Violence Taints the Hip Hop Community, Bankroll Fresh Murdered

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Atlanta has transformed into an unwavering hub of musical talent, hosting some of Hip Hop’s most favorable artists and sounds. As these artists work diligently to make a lasting impact on the game, their futures are often interrupted by senseless acts of violence. Bankroll Fresh, an Atlanta based recording artist signed to 2 Chainz’s Street Execs label, was shot and killed last night outside the Street Execs studio. News outlets report 50 shell casings were found at the scene of the crime. It has also been reported that Bankroll Fresh (Trentavious White) died while being transported to the nearest hospital.

The city of Atlanta, especially its millennial group, is deeply affected by such unforeseen loss. Twitter timelines and Instagram news feeds flood with condolences and pictures of the rising star. Big name rap personas also voice their feelings towards Bankroll’s death via social media platforms. 2 Chainz is one of the first Hip Hop heavy hitters to comment.

Mike Will Made It also tweeted his condolences.

As the city of Atlanta suffers from the loss of a rising creative, the real question remains: Does the African American “street” community suffer from jealousy? Do they lack respect for those fighting to better their circumstances in the face of oppression? Is Bankroll Fresh a victim of his past? Were his street affiliations a direct tie to his untimely death? The underlying truth behind the murder has yet to be discovered, but the sequence of short lived lives for rising rap artists has become a bit too common. From the death of Lil’ Snupe, to Speaker Knockerz, and the heart wrenching murder of Doe B, it appears as though it ain’t never all good in the hood.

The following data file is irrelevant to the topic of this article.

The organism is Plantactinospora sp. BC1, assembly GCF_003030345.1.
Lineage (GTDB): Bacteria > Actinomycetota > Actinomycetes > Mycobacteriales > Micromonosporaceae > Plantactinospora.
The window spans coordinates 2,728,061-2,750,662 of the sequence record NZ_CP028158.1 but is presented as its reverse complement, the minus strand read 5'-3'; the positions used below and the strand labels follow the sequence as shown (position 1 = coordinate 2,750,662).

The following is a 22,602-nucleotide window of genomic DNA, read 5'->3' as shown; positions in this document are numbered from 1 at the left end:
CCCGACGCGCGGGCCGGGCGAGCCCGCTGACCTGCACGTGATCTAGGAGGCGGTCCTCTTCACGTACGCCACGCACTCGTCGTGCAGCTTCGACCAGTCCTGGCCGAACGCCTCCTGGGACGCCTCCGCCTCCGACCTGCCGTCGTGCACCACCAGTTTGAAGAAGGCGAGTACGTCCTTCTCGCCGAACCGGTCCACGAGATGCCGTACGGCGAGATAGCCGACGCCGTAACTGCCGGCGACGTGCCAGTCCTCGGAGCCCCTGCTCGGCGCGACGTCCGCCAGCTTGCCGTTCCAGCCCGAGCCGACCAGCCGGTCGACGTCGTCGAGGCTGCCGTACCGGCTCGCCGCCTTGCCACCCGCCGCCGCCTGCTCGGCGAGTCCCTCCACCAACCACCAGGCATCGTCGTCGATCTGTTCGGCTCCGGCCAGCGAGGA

As the African American community struggles to minimize Black on Black crime in poverty stricken areas, the infectious disease of jealousy taints the creative future of Hip Hop. Bankroll Fresh alluded to growing up in Atlanta, and the struggles he faced while acquiring fame. In an interview with The Fader magazine he stated, “I was in the streets, running around. I was hustling. But I also was going to the studio because I had seen the bigger picture. I knew I wasn’t gonna be able to make millions just running around in the streets because first of all your name will get too hot, they’ll try to knock you off.” He continues to elaborate, exposing the fact that once reaching a certain level of fame, you become a target, and “they” will try to kill you.

As we mourn the life of Bankroll Fresh, we hope to keep his spirit alive through his work. Check out some of his hits below, as well as a behind the scenes look into the release of his mini documentary exclusively brought to you by @AnnsleighDeniseDotCom.


Annsleigh Denise is a graduate of Spelman College, earning a Bachelor's Degree in English and a Minor in Multi-Media and Professional Writing. She is a multifaceted creative, focused on the inner-workings of print, publication, and Broadcast Journalism. Possessing notable editorial skills, Annsleigh aspires to utilize her professional experience to impact the world of media.

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